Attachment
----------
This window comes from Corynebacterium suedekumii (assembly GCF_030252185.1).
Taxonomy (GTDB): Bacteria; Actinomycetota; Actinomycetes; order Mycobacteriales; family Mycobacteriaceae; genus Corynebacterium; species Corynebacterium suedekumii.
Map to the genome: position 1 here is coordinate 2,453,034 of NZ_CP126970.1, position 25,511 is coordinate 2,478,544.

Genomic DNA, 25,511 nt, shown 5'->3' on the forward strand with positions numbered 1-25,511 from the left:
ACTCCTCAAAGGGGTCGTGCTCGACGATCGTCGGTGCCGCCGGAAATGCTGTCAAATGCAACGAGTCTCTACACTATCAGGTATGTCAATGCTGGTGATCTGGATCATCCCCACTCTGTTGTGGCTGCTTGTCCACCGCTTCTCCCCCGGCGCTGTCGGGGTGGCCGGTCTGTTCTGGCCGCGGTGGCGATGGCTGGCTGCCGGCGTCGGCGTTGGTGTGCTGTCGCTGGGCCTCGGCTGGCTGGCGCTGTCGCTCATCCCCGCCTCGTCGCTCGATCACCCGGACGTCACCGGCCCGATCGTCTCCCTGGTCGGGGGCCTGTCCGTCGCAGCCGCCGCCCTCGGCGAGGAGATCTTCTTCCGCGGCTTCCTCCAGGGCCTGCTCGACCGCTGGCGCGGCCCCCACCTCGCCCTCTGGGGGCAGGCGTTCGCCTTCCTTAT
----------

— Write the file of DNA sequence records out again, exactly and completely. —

This window comes from Corynebacterium suedekumii (assembly GCF_030252185.1).
Taxonomy (GTDB): Bacteria; Actinomycetota; Actinomycetes; order Mycobacteriales; family Mycobacteriaceae; genus Corynebacterium; species Corynebacterium suedekumii.
Map to the genome: position 1 here is coordinate 2,453,034 of NZ_CP126970.1, position 25,511 is coordinate 2,478,544.

Genomic DNA, 25,511 nt, shown 5'->3' on the forward strand with positions numbered 1-25,511 from the left:
ACTCCTCAAAGGGGTCGTGCTCGACGATCGTCGGTGCCGCCGGAAATGCTGTCAAATGCAACGAGTCTCTACACTATCAGGTATGTCAATGCTGGTGATCTGGATCATCCCCACTCTGTTGTGGCTGCTTGTCCACCGCTTCTCCCCCGGCGCTGTCGGGGTGGCCGGTCTGTTCTGGCCGCGGTGGCGATGGCTGGCTGCCGGCGTCGGCGTTGGTGTGCTGTCGCTGGGCCTCGGCTGGCTGGCGCTGTCGCTCATCCCCGCCTCGTCGCTCGATCACCCGGACGTCACCGGCCCGATCGTCTCCCTGGTCGGGGGCCTGTCCGTCGCAGCCGCCGCCCTCGGCGAGGAGATCTTCTTCCGCGGCTTCCTCCAGGGCCTGCTCGACCGCTGGCGCGGCCCCCACCTCGCCCTCTGGGGGCAGGCGTTCGCCTTCCTTAT